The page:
Government closes mortgage scams tied to Google

Nov 17, 2011 By MICHAEL LIEDTKE , AP Technology Writer

(AP) -- The federal government has shut down dozens of Internet scam artists who had been paying Google to run ads making bogus promises to help desperate homeowners scrambling to avoid foreclosures.

The crackdown announced Wednesday renews questions about the role that Google's massive plays in enabling online misconduct. It may also increase the pressure on the company to be more vigilant about screening the marketing pitches that appear alongside its and other Web content.

The criminal investigation into alleged swindlers comes three months after agreed to pay $500 million to avoid prosecution in Rhode Island for profiting from online ads from Canadian pharmacies that illegally sold drugs in the U.S.

A spokesman for the U.S. Treasury Department division overseeing the probe into online mortgage scams declined to comment on its scope other to say it's still ongoing.

Google Inc. also declined to comment Wednesday.

No company wants to be tainted by a criminal investigation, but the prospect is even more nettlesome for Google because it has embraced "don't be evil" as its corporate motto.

That commitment may make it difficult for Google to fend off a call by to donate the revenue from fraudulent mortgage ads to legitimate organizations that help people ease their credit problems. Consumer Watchdog is an activist group that released a report in February asserting that Google was profiting from ads bought by mortgage swindlers.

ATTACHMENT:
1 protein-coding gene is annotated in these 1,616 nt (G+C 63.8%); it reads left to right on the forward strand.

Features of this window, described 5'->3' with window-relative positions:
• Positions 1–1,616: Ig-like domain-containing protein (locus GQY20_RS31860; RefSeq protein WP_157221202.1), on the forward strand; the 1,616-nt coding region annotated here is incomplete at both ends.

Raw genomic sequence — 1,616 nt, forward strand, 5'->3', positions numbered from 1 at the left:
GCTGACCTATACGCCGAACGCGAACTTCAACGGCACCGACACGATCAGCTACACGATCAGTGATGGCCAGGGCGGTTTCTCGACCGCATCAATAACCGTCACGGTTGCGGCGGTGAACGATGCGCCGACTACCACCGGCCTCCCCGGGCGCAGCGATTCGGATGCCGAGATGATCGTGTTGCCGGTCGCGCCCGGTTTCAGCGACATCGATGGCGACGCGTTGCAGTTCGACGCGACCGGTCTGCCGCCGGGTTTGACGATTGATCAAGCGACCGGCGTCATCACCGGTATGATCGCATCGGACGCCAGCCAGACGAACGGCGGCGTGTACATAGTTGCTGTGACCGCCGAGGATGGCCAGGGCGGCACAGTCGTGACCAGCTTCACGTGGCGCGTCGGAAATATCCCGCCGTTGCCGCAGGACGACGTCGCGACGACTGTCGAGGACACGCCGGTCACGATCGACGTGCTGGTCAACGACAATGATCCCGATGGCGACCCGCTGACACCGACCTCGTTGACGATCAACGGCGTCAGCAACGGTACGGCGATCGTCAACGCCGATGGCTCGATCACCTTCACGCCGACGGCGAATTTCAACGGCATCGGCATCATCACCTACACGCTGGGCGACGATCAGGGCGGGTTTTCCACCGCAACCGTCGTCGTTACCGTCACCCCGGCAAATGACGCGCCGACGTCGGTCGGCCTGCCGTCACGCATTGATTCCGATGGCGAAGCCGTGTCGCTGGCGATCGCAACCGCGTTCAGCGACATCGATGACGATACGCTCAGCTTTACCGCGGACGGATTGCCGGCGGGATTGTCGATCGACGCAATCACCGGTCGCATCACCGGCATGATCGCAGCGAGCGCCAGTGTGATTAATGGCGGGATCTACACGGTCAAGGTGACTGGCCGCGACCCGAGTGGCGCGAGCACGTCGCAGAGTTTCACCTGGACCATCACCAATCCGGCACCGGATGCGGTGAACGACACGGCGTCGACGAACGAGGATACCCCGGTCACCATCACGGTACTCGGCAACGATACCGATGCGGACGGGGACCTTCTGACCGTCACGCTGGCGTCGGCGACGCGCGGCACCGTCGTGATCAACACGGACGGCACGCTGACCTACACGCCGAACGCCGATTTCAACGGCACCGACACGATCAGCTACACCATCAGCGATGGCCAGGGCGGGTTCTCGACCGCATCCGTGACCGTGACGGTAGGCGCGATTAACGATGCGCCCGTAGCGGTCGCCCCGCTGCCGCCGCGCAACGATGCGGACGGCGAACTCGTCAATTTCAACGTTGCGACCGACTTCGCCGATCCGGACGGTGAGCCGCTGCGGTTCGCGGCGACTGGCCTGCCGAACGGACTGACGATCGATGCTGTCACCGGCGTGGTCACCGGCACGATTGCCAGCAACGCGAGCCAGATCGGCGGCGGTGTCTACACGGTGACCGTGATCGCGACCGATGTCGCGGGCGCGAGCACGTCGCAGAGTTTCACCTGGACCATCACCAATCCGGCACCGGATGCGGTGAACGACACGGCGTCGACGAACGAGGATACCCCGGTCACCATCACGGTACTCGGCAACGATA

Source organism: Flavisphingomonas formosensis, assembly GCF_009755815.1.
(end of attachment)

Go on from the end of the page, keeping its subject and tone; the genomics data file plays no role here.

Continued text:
"Google should never have published these ads, but its executives turned a blind eye to these for far too long because of the substantial revenue such advertising generates," said Consumer Watchdog's John M. Simpson, a frequent critic of the company.

To fight future abuse, Google has suspended its business ties with more than 500 advertiser and agencies connected to the alleged scams, according to the U.S. Treasury Department's Office of the Special Inspector General for the Troubled Asset Relief Program.

The evidence collected in the current investigation led to the government's closure of 85 alleged mortgage scams. The identities of the businesses and people involved in the scams weren't disclosed Wednesday.

The con artists are accused of duping people into believing they could help lower their home loan payments under a government-backed mortgage modification program created to reduce the foreclosures that have made it more difficult for the slumping real estate market to recover. The alleged rip-offs typically relied on collecting upfront fees or getting victims to transfer their monthly mortgage payments to the scam artists, according to the Office of the Special Inspector General for the Troubled Asset Relief Program.

In some cases, the swindlers passed themselves off as being affiliated with the government.

Google's name popped up because the scam artists relied on the company's vast advertising network to bait their victims. About two out of every three Internet search requests are made through Google, making its ad network a prime outlet for finding people hoping to save their homes, according to Christy Romero, deputy special Inspector General for the Troubled Asset Relief Program.